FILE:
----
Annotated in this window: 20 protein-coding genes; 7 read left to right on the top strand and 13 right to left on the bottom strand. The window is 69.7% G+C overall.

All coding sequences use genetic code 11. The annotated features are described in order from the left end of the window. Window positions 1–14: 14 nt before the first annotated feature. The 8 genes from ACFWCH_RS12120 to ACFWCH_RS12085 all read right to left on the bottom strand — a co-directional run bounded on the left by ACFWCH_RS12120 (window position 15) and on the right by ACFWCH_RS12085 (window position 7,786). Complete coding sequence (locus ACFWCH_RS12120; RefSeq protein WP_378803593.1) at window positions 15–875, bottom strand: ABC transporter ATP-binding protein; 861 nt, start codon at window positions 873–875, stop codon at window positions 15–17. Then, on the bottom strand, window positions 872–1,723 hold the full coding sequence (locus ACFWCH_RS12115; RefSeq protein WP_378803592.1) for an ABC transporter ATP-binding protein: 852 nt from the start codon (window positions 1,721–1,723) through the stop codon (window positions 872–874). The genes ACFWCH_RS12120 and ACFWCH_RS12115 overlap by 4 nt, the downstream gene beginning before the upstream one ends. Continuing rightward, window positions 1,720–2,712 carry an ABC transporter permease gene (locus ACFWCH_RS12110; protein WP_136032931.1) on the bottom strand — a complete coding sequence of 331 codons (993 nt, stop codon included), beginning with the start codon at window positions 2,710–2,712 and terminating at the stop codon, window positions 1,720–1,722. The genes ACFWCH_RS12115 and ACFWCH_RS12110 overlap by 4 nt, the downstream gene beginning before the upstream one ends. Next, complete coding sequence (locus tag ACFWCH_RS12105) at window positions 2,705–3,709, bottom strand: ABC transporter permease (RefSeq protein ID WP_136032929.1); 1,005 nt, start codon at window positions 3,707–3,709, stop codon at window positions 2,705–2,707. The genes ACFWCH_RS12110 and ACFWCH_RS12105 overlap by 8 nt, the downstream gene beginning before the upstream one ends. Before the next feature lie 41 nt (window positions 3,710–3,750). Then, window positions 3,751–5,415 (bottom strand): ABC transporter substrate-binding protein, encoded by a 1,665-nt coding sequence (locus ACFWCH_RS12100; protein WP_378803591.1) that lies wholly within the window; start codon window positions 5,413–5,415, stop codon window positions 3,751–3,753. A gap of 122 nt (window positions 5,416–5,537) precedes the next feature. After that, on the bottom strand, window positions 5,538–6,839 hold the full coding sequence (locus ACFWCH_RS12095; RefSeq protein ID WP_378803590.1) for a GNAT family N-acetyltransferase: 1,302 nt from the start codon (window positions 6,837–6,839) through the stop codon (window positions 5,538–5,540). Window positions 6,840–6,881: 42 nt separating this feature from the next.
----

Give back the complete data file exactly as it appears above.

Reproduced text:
Annotated in this window: 20 protein-coding genes; 7 read left to right on the top strand and 13 right to left on the bottom strand. The window is 69.7% G+C overall.

All coding sequences use genetic code 11. The annotated features are described in order from the left end of the window. Window positions 1–14: 14 nt before the first annotated feature. The 8 genes from ACFWCH_RS12120 to ACFWCH_RS12085 all read right to left on the bottom strand — a co-directional run bounded on the left by ACFWCH_RS12120 (window position 15) and on the right by ACFWCH_RS12085 (window position 7,786). Complete coding sequence (locus ACFWCH_RS12120; RefSeq protein WP_378803593.1) at window positions 15–875, bottom strand: ABC transporter ATP-binding protein; 861 nt, start codon at window positions 873–875, stop codon at window positions 15–17. Then, on the bottom strand, window positions 872–1,723 hold the full coding sequence (locus ACFWCH_RS12115; RefSeq protein WP_378803592.1) for an ABC transporter ATP-binding protein: 852 nt from the start codon (window positions 1,721–1,723) through the stop codon (window positions 872–874). The genes ACFWCH_RS12120 and ACFWCH_RS12115 overlap by 4 nt, the downstream gene beginning before the upstream one ends. Continuing rightward, window positions 1,720–2,712 carry an ABC transporter permease gene (locus ACFWCH_RS12110; protein WP_136032931.1) on the bottom strand — a complete coding sequence of 331 codons (993 nt, stop codon included), beginning with the start codon at window positions 2,710–2,712 and terminating at the stop codon, window positions 1,720–1,722. The genes ACFWCH_RS12115 and ACFWCH_RS12110 overlap by 4 nt, the downstream gene beginning before the upstream one ends. Next, complete coding sequence (locus tag ACFWCH_RS12105) at window positions 2,705–3,709, bottom strand: ABC transporter permease (RefSeq protein ID WP_136032929.1); 1,005 nt, start codon at window positions 3,707–3,709, stop codon at window positions 2,705–2,707. The genes ACFWCH_RS12110 and ACFWCH_RS12105 overlap by 8 nt, the downstream gene beginning before the upstream one ends. Before the next feature lie 41 nt (window positions 3,710–3,750). Then, window positions 3,751–5,415 (bottom strand): ABC transporter substrate-binding protein, encoded by a 1,665-nt coding sequence (locus ACFWCH_RS12100; protein WP_378803591.1) that lies wholly within the window; start codon window positions 5,413–5,415, stop codon window positions 3,751–3,753. A gap of 122 nt (window positions 5,416–5,537) precedes the next feature. After that, on the bottom strand, window positions 5,538–6,839 hold the full coding sequence (locus ACFWCH_RS12095; RefSeq protein ID WP_378803590.1) for a GNAT family N-acetyltransferase: 1,302 nt from the start codon (window positions 6,837–6,839) through the stop codon (window positions 5,538–5,540). Window positions 6,840–6,881: 42 nt separating this feature from the next.